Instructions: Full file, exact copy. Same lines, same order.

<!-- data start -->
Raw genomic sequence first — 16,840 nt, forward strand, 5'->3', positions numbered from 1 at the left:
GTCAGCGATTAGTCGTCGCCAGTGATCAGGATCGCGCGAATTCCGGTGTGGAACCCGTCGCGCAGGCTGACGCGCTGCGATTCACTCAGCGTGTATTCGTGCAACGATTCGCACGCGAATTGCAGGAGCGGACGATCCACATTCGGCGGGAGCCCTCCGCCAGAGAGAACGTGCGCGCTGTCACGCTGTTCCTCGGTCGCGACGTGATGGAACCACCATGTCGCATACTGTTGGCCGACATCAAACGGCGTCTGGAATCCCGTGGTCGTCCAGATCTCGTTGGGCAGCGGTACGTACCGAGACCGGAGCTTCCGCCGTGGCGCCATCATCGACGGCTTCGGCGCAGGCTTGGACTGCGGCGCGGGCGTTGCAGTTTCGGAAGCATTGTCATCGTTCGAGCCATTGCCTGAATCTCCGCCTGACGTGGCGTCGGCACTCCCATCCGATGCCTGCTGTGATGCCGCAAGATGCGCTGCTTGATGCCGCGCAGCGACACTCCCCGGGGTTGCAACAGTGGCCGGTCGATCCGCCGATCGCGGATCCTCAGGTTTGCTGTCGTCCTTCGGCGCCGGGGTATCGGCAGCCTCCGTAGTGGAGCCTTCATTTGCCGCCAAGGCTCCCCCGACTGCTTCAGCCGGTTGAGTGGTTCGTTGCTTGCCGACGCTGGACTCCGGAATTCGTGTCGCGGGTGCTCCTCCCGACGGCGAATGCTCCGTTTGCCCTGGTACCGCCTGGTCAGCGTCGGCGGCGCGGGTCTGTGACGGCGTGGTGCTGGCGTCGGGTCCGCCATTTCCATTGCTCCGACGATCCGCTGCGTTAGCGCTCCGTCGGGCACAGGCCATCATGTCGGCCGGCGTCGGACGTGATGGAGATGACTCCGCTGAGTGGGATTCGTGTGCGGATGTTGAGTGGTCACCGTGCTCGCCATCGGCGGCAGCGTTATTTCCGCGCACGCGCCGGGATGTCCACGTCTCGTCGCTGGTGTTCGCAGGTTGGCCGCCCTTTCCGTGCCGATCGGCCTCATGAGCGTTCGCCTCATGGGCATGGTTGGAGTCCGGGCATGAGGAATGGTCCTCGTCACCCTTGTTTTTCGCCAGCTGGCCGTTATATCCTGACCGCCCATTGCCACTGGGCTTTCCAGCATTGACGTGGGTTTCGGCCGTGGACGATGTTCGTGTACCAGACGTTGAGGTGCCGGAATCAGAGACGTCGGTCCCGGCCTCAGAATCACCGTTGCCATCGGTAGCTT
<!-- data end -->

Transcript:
Raw genomic sequence first — 16,840 nt, forward strand, 5'->3', positions numbered from 1 at the left:
GTCAGCGATTAGTCGTCGCCAGTGATCAGGATCGCGCGAATTCCGGTGTGGAACCCGTCGCGCAGGCTGACGCGCTGCGATTCACTCAGCGTGTATTCGTGCAACGATTCGCACGCGAATTGCAGGAGCGGACGATCCACATTCGGCGGGAGCCCTCCGCCAGAGAGAACGTGCGCGCTGTCACGCTGTTCCTCGGTCGCGACGTGATGGAACCACCATGTCGCATACTGTTGGCCGACATCAAACGGCGTCTGGAATCCCGTGGTCGTCCAGATCTCGTTGGGCAGCGGTACGTACCGAGACCGGAGCTTCCGCCGTGGCGCCATCATCGACGGCTTCGGCGCAGGCTTGGACTGCGGCGCGGGCGTTGCAGTTTCGGAAGCATTGTCATCGTTCGAGCCATTGCCTGAATCTCCGCCTGACGTGGCGTCGGCACTCCCATCCGATGCCTGCTGTGATGCCGCAAGATGCGCTGCTTGATGCCGCGCAGCGACACTCCCCGGGGTTGCAACAGTGGCCGGTCGATCCGCCGATCGCGGATCCTCAGGTTTGCTGTCGTCCTTCGGCGCCGGGGTATCGGCAGCCTCCGTAGTGGAGCCTTCATTTGCCGCCAAGGCTCCCCCGACTGCTTCAGCCGGTTGAGTGGTTCGTTGCTTGCCGACGCTGGACTCCGGAATTCGTGTCGCGGGTGCTCCTCCCGACGGCGAATGCTCCGTTTGCCCTGGTACCGCCTGGTCAGCGTCGGCGGCGCGGGTCTGTGACGGCGTGGTGCTGGCGTCGGGTCCGCCATTTCCATTGCTCCGACGATCCGCTGCGTTAGCGCTCCGTCGGGCACAGGCCATCATGTCGGCCGGCGTCGGACGTGATGGAGATGACTCCGCTGAGTGGGATTCGTGTGCGGATGTTGAGTGGTCACCGTGCTCGCCATCGGCGGCAGCGTTATTTCCGCGCACGCGCCGGGATGTCCACGTCTCGTCGCTGGTGTTCGCAGGTTGGCCGCCCTTTCCGTGCCGATCGGCCTCATGAGCGTTCGCCTCATGGGCATGGTTGGAGTCCGGGCATGAGGAATGGTCCTCGTCACCCTTGTTTTTCGCCAGCTGGCCGTTATATCCTGACCGCCCATTGCCACTGGGCTTTCCAGCATTGACGTGGGTTTCGGCCGTGGACGATGTTCGTGTACCAGACGTTGAGGTGCCGGAATCAGAGACGTCGGTCCCGGCCTCAGAATCACCGTTGCCATCGGTAGCTT